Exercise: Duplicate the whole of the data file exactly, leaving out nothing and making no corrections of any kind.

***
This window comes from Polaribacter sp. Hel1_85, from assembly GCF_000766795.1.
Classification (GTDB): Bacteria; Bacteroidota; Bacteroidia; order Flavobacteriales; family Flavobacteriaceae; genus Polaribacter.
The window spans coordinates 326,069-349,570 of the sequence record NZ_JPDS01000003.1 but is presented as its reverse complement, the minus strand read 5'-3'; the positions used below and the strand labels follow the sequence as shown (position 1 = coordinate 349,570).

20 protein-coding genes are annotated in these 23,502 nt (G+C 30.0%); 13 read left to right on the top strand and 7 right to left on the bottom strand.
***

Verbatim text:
This window comes from Polaribacter sp. Hel1_85, from assembly GCF_000766795.1.
Classification (GTDB): Bacteria; Bacteroidota; Bacteroidia; order Flavobacteriales; family Flavobacteriaceae; genus Polaribacter.
The window spans coordinates 326,069-349,570 of the sequence record NZ_JPDS01000003.1 but is presented as its reverse complement, the minus strand read 5'-3'; the positions used below and the strand labels follow the sequence as shown (position 1 = coordinate 349,570).

20 protein-coding genes are annotated in these 23,502 nt (G+C 30.0%); 13 read left to right on the top strand and 7 right to left on the bottom strand.